last act of war,affixing the seal of fate to our nation's birth.

To the horrid din of battle sweet peace succeeded; and our virtuous chief, mindful only of the common good, in a moment tempting personal aggrandizement, hushed the discontents of growing sedition; and, surrendering his power into the hands from which he had received it, converted his sword into a ploughshare, teaching an admiring world that to be truly great, you must be truly good.

Was I to stop here, the picture would be incomplete, and the task imposed unfinished. Great as was our WASHINGTON in war, and as much as did that greatness contribute to produce the American republic, it is not in war alone his pre-eminence stands conspicuous his various talents combining all the capacities of a statesman with those of a soldier, fitted him alike to guide the councils and the armies of our nation. Scarcely had he rested from his martial toils, while his invaluable parental advice was still sounding in our ears, when he who had been our shield and our sword, was called forth to


act a less splendid but more important part.

POSSESSING a clear and penetrating mind, a strong and sound judgment, calmness and temper for deliberation, with invincible firmness and perseverance in resolutions maturely formed, drawing information from all, acting from himself, with incorruptible integrity and unvarying patriotism: his own superiority and the public confidence alike marked him as the man designed by heaven to lead in the great political, as well as military events, which have distinguished the era of his life.

THE finger of an over-ruling providence, pointing at WASHINGTON, was neither mistaken nor unobserved; when, to realize the vast hopes to which our revolution had given birth, a change of political system be. came indispensable.

How novel, how grand the spectacle! independent states stretched over an immense territory, and known only by common difficulty, clinging to their union as the rock of their safety, deciding by frank comparison of their relative condition, to rear on that

rock, under the guidance of reason, a common government through whose commanding protection, liberty aud order, with their long train of blessings,should be safe to themselves, and the sure inheritance of their posterity.

THIS arduous task devolved on citizens selected by the people, from knowledge of their wisdom, and confidence in their virtue. In this august assembly of sages and of patriots, WASHINGTON of course was found; and, as if acknowledged to be most wise, where all were wise, with one voice he was declared their chief. How well he merited this rare distinction, how faithful were the labours of himself and his compatriots, the work of their hands, and our union,strength and prosperity, the fruits of that work, best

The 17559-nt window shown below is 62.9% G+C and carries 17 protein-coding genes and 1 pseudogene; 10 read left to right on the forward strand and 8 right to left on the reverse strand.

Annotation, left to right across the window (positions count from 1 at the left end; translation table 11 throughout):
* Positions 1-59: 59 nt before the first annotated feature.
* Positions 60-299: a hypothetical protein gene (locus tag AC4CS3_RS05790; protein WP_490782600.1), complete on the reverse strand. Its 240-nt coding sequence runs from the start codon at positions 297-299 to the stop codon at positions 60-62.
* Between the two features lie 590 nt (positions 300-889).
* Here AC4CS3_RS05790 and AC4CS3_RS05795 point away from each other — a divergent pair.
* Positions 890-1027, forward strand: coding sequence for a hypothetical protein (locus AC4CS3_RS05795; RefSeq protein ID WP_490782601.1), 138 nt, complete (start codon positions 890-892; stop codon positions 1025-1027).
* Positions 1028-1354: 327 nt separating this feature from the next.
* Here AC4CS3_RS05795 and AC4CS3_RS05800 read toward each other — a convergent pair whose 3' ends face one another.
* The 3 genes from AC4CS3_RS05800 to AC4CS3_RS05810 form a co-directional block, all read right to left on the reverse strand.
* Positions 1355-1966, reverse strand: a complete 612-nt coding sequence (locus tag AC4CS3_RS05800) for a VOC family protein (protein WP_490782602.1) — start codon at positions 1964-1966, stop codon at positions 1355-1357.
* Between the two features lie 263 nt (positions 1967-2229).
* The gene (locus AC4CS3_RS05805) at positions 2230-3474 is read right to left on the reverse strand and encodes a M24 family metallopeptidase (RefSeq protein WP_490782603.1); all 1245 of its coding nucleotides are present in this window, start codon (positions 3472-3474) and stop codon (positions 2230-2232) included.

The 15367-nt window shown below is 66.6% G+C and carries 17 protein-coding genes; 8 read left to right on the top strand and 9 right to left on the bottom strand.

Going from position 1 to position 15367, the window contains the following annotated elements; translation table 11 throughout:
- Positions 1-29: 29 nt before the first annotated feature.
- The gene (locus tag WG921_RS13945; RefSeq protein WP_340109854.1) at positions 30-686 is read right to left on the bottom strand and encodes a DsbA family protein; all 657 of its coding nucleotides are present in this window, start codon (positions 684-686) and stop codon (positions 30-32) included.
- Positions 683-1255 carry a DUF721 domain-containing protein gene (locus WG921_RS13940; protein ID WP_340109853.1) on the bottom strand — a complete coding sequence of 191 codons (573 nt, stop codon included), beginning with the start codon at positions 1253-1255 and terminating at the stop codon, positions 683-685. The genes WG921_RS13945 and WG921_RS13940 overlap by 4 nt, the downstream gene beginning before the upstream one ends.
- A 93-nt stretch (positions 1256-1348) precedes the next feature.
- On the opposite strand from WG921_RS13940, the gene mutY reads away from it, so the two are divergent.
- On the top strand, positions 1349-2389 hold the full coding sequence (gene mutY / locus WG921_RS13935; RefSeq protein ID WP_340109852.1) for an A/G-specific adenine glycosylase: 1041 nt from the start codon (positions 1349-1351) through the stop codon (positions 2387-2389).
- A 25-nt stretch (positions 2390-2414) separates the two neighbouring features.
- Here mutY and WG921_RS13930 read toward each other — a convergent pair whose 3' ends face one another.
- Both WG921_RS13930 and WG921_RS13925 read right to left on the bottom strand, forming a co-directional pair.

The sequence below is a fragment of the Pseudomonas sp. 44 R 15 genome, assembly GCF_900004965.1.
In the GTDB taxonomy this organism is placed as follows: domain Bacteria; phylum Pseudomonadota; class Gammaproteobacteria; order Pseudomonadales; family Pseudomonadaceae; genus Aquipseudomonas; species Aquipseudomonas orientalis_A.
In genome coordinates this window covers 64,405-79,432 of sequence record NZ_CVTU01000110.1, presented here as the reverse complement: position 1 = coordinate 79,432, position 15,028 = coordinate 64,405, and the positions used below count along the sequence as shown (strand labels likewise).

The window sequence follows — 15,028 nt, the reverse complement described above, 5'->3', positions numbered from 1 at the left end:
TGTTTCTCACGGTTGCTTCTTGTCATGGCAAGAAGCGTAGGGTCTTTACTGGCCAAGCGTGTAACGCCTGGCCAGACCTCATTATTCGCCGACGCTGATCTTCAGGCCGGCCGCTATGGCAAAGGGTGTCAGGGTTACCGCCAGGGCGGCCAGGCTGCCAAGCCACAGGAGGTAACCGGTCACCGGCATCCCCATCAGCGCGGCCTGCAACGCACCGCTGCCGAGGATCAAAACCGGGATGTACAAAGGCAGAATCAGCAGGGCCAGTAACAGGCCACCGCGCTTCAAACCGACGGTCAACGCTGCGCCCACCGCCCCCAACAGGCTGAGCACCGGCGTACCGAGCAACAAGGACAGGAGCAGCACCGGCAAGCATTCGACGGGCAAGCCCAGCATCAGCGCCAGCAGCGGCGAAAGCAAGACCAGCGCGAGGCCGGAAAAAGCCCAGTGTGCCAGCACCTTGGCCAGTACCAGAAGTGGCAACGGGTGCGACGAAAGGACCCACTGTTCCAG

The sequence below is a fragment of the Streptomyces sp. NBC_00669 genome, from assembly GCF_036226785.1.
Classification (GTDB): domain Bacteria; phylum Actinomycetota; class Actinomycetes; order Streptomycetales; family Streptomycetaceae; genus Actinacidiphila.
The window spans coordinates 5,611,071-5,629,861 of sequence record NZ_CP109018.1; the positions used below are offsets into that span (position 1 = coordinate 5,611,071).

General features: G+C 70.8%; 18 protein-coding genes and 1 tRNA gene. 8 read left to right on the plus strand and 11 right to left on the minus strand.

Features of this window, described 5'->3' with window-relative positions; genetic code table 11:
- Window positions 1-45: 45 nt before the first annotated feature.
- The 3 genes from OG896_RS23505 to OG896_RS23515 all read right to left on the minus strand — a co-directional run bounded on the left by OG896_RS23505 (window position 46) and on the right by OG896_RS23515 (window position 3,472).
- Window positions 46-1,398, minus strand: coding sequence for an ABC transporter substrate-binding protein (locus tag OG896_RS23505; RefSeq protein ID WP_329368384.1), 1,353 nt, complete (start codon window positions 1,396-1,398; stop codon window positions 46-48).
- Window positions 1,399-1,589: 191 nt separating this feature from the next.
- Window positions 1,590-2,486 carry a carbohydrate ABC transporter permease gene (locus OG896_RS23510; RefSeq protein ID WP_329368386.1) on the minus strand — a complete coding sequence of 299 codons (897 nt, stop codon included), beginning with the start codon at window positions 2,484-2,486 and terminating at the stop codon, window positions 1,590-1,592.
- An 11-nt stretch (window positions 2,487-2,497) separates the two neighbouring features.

BUT to have essentially aided in presenting to his country this consummation of her hopes, neither satisfied the claims of his fellow-citizens on his talents, nor those duties which the possession of those talents imposed. Heaven had not infused into his mind such an uncommon share of its ethe

rial spirit to remain unemployed, nor bestowed on him his genius unaccompanied with the corresponding duty of devoting it to the common good. To have framed a constitution, was shewing only, without realizing, the general happiness. This great work remained to be done; and America, stedfast in her preference, with one voice summoned her beloved WASHINGTON, unpractised as he was in the duties of civil administration, to execute this last act in the completion of the national felicity. Obedient to her call, he assumed the high office with that self-distrust peculiar to his innate modesty, the constant attendant of pre-eminent virtue. What was the burst of joy through our anxious land on this exhilerating event is known to us all. The aged, the young, the brave, the fair, rivalled each other in demonstrations of their gratitude; and this high wrought, delightful scene, was heightened in its effect, by the singular contest between the zeal of the bestowers and the avoidance of the receiver of the honors bestowed. Commencing his administration, what heart is not charmed with the recollection of the pure and wise principles announced by himself, as the basis of his political life. He best un

derstood the indissoluble union between virtue and happiness, between duty and advantage, between the genuine maxims of an honest and magnanimous policy, and the solid rewards of public prosperity and individual felicity; watching with an equal and comprehensive eye over this great assemblage of communities and interests, he laid the foundations of our national policy in theunerring, immutable principles of morality, based on religion, exemplifying the pre-eminence of a free government, by all the attributes which win the affections of its citizens, or command the respect of the world.

"O fortunatos nimium, sua si bona norint!"

LEADING through the complicated difficulties produced by previous obligations and conflicting interests, seconded by succeeding houses of congress, enlightened and patriotic, he surmounted all original obstruction, and brightened the path of our national felicity.

THE presidential term expiring, his solicitude to exchange exaltation for humility, returned with a force, increased with increase of age; and he had prepared his farewell address to his countrymen, proclaiming his intention, when the united interposi

« ForrigeFortsett »